A new Lucy Calkins resource just released by Heinemann, Writing Pathways: Performance Assessments and Learning Progressions Grades K-8, got me thinking. This book does not take the place of the Writing Pathways assessment books included in the Units of Study for Opinion, Information, and Narrative Writing kits (Heinemann, 2013), rather it offers the same assessments, student checklists, teacher rubrics, and sample leveled writing pieces offered in the kits, but as a stand alone book. I can imagine this being a great tool for literacy coaches, principals, and other administrators who are supporting teachers using the Units of Study but who do not need their own kits.
I’ve digressed. My intention is to share how this resource got me thinking. A recent blog post about Writing Pathways on Heinemann’s website says, “Not only will [the learning progressions] help you track students’ progress across the three kinds of writing, locating each student’s current level and determining the next steps the student should take, but they will also help you to see the cross-currents between the three types of writing so that you can help students realize that lessons learned in narrative writing can transfer to information writing, and so forth.”
I hadn’t thought so clearly about assessment tools being a great way to teach transference, but then it all came sharply into focus as I looked at the student facing checklists from all three genre sitting side by side. What if, I thought, a student used the narrative checklist to assess her information writing? Or the opinion checklist to assess her narrative writing? Or the information checklist to assess opinion writing? Would that work? And what lessons could be learned?
So, I gave it a try.
I took the checklists to a group of fourth grade students, and I asked them to join me with a piece of writing from each of the three different genres. The students had used writing checklists in the past, so were familiar with this kind of self-assessment. I told them I had an experiment in mind, and I wondered if they could help me. I reminded them that even though there are different “kinds,” or genre, of writing, all kinds of good writing have a few things in common. We (OK, really I) named a few of the qualities of all good writing: clear organization, plenty of examples and details, an obvious topic. I told them that my experiment, then, was to see whether a checklist from one genre could be used to assess writing from another genre, since all good writing is so similar. I told them that part of my experiment was also to see wether using checklists across genres in this way could help writers to make their work even better.
Next, I gave the students all three checklists, and I encouraged them to use each to study writing in a different genre, and to talk to each other about what they were noticing. Here is a sampling of some of the lessons the students and I gleaned from this experiment.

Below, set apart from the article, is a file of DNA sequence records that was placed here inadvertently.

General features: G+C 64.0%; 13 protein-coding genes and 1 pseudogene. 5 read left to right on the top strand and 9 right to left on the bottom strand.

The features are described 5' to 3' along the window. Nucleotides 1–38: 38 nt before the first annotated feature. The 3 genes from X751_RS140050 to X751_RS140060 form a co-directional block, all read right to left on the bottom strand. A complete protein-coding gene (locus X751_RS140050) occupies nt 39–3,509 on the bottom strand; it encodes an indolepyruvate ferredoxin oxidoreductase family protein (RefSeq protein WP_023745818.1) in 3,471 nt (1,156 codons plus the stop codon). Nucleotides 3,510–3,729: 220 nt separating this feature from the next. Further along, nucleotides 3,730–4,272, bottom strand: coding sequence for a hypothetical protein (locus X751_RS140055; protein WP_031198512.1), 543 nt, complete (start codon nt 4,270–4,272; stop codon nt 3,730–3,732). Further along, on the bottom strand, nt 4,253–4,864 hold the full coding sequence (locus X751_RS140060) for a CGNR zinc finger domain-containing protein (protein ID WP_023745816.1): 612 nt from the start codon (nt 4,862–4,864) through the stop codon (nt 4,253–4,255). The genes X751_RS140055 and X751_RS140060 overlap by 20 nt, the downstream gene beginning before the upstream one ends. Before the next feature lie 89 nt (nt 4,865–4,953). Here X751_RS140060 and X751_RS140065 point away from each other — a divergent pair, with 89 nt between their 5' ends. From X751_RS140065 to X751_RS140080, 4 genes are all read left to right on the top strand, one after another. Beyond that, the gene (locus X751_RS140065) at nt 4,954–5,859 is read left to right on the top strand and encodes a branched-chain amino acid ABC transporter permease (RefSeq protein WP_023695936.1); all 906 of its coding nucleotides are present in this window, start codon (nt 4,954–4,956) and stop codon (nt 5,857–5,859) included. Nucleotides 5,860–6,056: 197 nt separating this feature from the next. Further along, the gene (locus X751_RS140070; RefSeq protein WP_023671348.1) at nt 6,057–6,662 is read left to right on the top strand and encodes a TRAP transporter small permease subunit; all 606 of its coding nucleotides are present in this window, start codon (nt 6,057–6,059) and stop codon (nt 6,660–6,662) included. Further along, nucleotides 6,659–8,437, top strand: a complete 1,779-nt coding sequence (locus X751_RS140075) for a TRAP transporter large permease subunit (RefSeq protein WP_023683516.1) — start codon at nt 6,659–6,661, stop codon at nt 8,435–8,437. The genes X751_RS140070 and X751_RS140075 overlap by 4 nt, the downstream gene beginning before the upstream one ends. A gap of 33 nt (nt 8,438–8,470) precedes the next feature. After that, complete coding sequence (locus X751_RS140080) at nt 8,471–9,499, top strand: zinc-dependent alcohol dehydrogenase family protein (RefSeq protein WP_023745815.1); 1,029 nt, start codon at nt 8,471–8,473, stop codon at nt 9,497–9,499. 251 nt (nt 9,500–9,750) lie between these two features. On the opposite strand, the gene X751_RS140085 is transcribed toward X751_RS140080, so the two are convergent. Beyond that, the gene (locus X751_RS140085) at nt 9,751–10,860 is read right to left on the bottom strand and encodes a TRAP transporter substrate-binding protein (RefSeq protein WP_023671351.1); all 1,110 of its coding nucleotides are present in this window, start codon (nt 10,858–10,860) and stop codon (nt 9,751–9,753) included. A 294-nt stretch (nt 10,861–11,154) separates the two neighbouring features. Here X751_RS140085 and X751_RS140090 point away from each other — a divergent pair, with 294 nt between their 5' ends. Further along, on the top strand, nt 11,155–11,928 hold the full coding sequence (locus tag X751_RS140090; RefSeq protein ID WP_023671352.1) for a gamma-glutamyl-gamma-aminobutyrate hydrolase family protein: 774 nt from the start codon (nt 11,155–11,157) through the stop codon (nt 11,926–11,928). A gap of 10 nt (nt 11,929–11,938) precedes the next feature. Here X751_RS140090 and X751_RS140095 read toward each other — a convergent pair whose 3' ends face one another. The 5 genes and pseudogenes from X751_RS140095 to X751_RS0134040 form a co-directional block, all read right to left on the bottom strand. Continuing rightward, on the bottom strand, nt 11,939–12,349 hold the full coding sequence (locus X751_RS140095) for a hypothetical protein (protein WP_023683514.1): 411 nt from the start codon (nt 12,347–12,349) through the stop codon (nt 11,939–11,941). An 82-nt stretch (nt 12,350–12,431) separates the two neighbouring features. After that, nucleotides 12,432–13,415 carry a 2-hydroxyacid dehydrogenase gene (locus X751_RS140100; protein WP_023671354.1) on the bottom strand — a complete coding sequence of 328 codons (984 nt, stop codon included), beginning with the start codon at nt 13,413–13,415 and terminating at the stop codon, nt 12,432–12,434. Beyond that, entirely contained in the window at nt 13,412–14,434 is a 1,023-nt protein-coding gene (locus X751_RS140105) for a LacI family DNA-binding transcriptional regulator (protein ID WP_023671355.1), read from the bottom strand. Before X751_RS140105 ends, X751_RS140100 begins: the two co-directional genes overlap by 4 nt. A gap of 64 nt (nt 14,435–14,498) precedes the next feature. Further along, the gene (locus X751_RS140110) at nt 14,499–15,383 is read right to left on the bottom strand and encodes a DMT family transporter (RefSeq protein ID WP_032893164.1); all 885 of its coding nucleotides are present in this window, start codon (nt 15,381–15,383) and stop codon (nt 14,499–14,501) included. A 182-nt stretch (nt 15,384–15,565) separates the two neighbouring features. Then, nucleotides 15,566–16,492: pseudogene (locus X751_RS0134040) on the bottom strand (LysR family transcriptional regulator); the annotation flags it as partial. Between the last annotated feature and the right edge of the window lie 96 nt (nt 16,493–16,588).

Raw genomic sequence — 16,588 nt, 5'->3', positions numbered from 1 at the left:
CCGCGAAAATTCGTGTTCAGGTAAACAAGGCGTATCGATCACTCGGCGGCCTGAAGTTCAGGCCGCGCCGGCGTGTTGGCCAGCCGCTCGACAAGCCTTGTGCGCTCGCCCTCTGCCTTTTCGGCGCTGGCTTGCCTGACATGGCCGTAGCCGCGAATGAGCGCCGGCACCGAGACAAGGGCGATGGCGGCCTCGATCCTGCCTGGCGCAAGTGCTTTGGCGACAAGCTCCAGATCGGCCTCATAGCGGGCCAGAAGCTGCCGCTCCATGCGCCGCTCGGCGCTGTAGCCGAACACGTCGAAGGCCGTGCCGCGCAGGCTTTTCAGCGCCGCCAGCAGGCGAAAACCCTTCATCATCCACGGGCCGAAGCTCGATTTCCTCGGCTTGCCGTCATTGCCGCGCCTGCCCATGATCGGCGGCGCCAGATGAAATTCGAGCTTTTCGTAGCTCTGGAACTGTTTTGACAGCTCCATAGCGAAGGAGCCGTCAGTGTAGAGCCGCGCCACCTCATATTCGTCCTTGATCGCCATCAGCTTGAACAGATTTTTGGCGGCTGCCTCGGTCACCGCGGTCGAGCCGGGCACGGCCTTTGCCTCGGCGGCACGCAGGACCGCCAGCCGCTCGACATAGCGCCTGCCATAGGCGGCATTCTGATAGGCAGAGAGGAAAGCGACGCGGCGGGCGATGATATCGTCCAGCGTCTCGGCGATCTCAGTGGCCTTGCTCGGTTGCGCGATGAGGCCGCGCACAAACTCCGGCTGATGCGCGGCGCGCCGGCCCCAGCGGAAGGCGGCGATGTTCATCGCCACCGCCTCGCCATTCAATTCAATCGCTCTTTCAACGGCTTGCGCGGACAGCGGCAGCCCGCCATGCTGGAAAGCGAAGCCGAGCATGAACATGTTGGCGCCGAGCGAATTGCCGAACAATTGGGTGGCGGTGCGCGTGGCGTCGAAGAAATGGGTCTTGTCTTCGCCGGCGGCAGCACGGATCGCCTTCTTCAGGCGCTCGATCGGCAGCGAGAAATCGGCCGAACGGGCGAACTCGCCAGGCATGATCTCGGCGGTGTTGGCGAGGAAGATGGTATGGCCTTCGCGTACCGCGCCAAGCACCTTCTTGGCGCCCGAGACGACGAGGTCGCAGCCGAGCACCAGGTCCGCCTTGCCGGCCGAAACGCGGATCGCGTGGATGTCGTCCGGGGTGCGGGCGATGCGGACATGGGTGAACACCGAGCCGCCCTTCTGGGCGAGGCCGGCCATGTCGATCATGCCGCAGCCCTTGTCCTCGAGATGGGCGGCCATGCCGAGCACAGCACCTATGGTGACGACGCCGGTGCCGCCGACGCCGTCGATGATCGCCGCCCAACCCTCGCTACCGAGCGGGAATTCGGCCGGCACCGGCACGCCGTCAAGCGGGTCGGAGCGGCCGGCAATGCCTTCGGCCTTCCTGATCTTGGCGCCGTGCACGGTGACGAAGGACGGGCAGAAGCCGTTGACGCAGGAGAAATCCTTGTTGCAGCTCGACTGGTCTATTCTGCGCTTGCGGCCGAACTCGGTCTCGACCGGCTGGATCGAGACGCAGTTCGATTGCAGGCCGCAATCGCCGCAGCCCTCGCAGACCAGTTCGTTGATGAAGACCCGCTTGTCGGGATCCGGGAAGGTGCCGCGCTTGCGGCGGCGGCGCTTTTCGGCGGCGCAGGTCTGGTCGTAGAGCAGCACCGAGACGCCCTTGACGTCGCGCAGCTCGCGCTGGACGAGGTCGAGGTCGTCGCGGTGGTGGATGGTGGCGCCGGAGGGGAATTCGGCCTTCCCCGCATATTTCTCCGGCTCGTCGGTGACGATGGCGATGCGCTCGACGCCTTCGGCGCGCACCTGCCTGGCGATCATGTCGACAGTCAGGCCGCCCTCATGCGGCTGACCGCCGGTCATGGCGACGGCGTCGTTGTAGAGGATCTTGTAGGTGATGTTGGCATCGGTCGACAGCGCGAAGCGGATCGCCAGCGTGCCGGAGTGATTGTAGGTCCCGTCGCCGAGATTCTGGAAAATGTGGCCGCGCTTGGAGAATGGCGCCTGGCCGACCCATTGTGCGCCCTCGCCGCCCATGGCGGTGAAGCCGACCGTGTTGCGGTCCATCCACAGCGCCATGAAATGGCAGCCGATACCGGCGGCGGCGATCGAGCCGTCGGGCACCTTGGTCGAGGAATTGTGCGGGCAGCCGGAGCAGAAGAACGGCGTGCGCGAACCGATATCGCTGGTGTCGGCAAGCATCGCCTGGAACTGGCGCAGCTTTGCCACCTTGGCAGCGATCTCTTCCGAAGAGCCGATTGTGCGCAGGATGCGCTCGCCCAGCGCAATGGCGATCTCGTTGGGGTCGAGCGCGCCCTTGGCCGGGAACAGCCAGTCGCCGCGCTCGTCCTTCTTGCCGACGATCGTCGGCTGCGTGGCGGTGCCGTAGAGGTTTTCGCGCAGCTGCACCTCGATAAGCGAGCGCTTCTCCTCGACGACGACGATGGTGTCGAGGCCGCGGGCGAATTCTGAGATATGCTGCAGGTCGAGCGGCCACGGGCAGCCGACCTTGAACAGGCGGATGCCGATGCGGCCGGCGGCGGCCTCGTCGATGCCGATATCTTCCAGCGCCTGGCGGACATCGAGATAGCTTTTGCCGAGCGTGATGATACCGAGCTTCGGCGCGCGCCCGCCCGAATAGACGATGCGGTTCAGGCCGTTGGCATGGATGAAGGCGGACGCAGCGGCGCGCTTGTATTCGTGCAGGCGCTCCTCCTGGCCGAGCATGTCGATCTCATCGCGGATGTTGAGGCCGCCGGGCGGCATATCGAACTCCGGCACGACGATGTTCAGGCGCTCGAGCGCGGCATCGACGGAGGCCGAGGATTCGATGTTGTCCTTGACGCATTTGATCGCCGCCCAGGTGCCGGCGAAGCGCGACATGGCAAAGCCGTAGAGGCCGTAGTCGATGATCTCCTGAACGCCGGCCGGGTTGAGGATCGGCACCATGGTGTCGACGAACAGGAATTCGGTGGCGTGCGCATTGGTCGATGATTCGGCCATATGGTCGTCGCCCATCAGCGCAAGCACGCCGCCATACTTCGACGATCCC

Lessons Information Writing Can Teach to Opinion Writing
- Let readers know some big picture information in the introduction about the topic of the opinion piece. Explain the different things you will share about the topic.
- Consider adding headings or subheadings if it might help the reader to understand how the information is organized to make the essay more convincing.
- Leave readers with some important information at the end, perhaps share how the topic of the essay fits with other opinions on the topic.
- Include different kinds of information to support the essay’s reasons, such as: facts, numbers, names, and examples.
- Consider adding some visual elements to make the point more convincing, such as charts, diagrams, or bold words. (NB: I particularly love this one.)
- Use deliberate word choices, including words that are important to the topic, to sound knowledgeable and convincing.
Lessons Opinion Writing Can Teach to Narrative Writing
- In the beginning, orient readers to some of the important background information they need to know in order to understand the story.
- In addition to using words and phrases to show time is passing, use words and phrases to show how parts of the story are connected. Use phrases like: for example, in addition…
- At the end, bring readers back to some of the important ideas or images from the start of the story.
- Make deliberate word choices or repeat words to try to make readers feel a certain emotion.
- Use some actual facts to make the story feel more real.
- Use you own experiences or knowledge to add details that make the story come alive.
We learned that each genre had something to “teach” the others. Additionally, using a checklist from each of the other two genres could help to make writing in one genre even stronger. From now on, I will keep all three checklists in my toolkit, and I won’t wait to get them out until a matching unit rolls around.
Anna is a staff developer, literacy coach, and writer, based in New York City. She taught internationally in places such as Sydney, Australia; San Pedro Sula, Honduras, and Auckland, New Zealand in addition to New York before becoming a staff developer for the Teachers College Reading and Writing Project at Columbia University (TCRWP). She has been an adjunct instructor in the Literacy Specialist Program at Teachers College, and teaches at TCRWP where she helps participants bring strong literacy instruction into their classrooms. Anna recently co-wrote Bringing History to Life with Lucy Calkins, part of the 2013 series Units of Study in Opinion, Information, and Narrative Writing (Heinemann). She has been a researcher for Lucy Calkins, contributing especially to Pathways to the Common Core (Heinemann, 2012) and Navigating Nonfiction (Heinemann, 2010).